Ajay Shah and his role in HFTScam
I have been writing about the High-Frequency Trading scam that made gobs of money for a select few in my series titled Anatomy of a Crime. This five-part series describes in layman terms the claims of a whistleblower who had said that a select few had made somewhere between Rs.50,000-Rs.75,000 crores in a five year period.
Looking back at how the HFT scam turned out, one can see that Ajay Shah was one of the key players that Chidambaram used to ensure that NSE enjoys the Premier-Exchange-of-India status
According to the whistleblower, on top of the inherent advantages enjoyed by HFT firms as listed above, National Stock Exchange (NSE)’s top brass, in connivance with some top bureaucrats in the Finance Ministry and (drum roll please!) powerful ministers in the United Progressive Alliance (UPA) government, manipulated and milked the system for all it was worth.
Robbing in plain sight
How does one make money in the stock market with millions of buyers and sellers? How does one tweak it such that regardless of whether the coin comes up heads or tails, a select few always win? The stock market must be rigged in such a way that from a distance, it would look as if everything is completely above board and functioning. To rig this, someone who is familiar with the functioning of the Stock Market as well as how the hardware was being designed must be in the mix. This is where Ajay Shah comes in.
Who is Ajay Shah
Ajay Narottam Shah, a Senior Fellow at the National Institute of Public Finance and Policy (NIPFP) states in his resume that he got a Doctorate in Philosophy (Ph. D.) in Economics from the University of Southern California (USC), Los Angeles. This seven-page resume is long on details of his publications, awards, and honors but what struck me was that it does not mention the year he graduated from USC and the topic of his thesis.
Son of Dr. Narottam Shah, the founder of Centre for Monitoring Indian Economy Pvt. Ltd. (CMIE), Ajay Shah is currently on the board of several organizations, including CMIE. In a scathing article about Ajay Shah, whom the Sunday Guardian named as Flash Boy, the post writes about how the ongoing Central Bureau of Investigation (CBI) probe revealed that Ajay Shah, as part of CMIE collected the trade data of National Stock Exchange (NSE) and came up with a way to exploit the TBT (Tick by Tick) architecture that was in place in NSE’s servers. Using the term Flash Boy is a bit of a tongue-in-cheek; In Michael Lewis’s Flash Boys, Brad Katsuyama and his colleagues are the ones who are credited with blowing the whistle on the High-Frequency Traders in the US, whereas here it is the opposite. A detailed explanation on how the money was looted is described in Part 3 of my Anatomy series.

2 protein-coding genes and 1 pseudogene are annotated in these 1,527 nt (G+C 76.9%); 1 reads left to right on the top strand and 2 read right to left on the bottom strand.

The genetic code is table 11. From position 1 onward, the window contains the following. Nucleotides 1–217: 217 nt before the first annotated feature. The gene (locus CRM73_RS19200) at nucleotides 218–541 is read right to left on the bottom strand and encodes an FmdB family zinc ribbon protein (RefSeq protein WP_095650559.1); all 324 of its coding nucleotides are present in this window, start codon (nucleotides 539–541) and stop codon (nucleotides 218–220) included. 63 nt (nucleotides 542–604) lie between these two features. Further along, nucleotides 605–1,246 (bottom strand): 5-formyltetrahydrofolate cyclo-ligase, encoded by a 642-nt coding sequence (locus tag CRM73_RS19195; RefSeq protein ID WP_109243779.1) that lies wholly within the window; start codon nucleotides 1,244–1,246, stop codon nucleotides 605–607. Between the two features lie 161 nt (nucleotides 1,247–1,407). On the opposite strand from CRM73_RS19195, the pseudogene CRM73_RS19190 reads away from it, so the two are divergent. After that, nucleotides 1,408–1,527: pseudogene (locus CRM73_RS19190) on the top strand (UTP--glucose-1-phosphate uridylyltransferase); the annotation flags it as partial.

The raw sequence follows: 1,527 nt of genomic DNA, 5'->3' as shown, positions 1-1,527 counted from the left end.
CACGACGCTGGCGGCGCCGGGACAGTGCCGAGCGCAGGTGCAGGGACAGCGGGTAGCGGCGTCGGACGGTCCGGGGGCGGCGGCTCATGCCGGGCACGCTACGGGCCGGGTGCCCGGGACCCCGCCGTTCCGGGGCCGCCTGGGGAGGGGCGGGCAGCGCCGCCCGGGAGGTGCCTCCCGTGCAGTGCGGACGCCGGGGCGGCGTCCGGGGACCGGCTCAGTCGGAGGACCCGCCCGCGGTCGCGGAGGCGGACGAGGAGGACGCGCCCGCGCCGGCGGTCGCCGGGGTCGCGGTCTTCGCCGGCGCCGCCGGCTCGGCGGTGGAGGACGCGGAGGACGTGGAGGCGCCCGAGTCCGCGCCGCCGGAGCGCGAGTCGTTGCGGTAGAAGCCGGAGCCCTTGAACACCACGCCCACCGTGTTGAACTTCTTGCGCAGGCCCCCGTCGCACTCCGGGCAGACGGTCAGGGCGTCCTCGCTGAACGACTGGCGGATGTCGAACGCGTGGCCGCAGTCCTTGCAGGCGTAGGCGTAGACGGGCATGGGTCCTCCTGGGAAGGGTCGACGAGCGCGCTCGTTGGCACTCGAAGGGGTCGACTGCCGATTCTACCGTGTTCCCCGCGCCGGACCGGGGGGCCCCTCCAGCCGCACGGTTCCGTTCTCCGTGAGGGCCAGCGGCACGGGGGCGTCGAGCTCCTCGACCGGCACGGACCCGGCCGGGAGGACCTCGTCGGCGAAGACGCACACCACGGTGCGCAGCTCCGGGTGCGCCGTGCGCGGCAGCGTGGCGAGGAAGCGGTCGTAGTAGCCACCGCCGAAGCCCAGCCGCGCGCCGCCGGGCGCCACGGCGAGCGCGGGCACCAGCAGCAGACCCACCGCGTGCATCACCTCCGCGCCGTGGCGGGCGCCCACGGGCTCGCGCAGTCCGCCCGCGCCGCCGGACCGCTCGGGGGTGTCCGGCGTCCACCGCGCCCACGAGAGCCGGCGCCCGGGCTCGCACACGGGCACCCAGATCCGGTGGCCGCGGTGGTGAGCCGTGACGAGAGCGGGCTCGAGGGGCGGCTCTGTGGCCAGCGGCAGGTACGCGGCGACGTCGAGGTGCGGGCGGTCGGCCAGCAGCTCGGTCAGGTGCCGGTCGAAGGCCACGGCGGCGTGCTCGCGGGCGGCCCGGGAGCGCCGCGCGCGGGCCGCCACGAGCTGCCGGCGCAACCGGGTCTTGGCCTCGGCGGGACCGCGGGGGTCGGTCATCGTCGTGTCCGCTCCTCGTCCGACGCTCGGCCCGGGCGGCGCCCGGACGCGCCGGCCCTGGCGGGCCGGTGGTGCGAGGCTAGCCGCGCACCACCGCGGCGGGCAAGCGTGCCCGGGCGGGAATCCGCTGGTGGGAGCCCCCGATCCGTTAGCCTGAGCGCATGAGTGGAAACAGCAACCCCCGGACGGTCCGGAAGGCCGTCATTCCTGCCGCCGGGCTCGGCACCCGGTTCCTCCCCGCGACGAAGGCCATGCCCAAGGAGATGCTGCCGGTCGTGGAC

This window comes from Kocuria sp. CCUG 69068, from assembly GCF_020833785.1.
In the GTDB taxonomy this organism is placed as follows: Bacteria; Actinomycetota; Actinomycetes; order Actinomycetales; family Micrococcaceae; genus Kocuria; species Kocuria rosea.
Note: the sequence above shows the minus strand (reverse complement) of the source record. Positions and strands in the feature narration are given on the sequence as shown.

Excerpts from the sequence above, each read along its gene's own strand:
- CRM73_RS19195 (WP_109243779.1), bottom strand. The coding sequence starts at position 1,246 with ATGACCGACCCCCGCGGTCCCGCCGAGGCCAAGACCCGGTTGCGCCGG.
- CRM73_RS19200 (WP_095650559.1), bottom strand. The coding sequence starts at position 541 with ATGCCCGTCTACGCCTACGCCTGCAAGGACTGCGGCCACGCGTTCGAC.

Big proponents of HFT
When High-Frequency Trading was being introduced in the United States, Ajay Shah and his wife Susan Thomas became big proponents of this technology, listing out its virtues and how it creates liquidity in the market and so on. Ajay Shah, with help, either got himself planted into Committees or had his acolytes pitch the virtues of causes he espoused.
In the initial days of NSE, it was going up against a 140-year old Bombay Stock Exchange (BSE). BSE was always coming second thanks to the patronage of the Government bestowed upon NSE, the new kid in town. Shah became the President of his Dad’s company CMIE, after returning from the United States, having done a stint at Rand Corporation. Perhaps sensing the wind favoring NSE, he leveraged his connections and used his clout in the government club/ fraternity, to actively lobby for furthering the interests of NSE. Like the saying Jo jeeta wahi sikandar, he was with the winning side (NSE) and whatever he said or suggested was accepted without murmur or dissent.
Looking back at how the HFT scam turned out, one can see that Ajay Shah was one of the key players that Chidambaram used to ensure that NSE enjoys the Premier-Exchange-of-India status. Sensing the rapid growth of the rival Financial Technologies India Limited (FTIL) Group, he ensured that FTIL was not invited to be part of any government committee formed to establish frameworks for the markets. What must have been ironic for him was the fact that FTIL often beat NSE to the market and also grabbed market share!
By and large, over the formative years of evolving Indian markets in the late 1990s and early 2000s, Shah influenced the entire finance community with his erroneous and inaccurate command over the markets, which ensured it remains with a closed group of buddies and power brokers.
 Anatomy of a Crime P2 – The amount of the HFT loot – Sep 25, 2017, PGurus.com
 Ajay Shah: Cambridge Analytica-style mastermind of financial markets – Jun 10, 2018, Sunday Guardian
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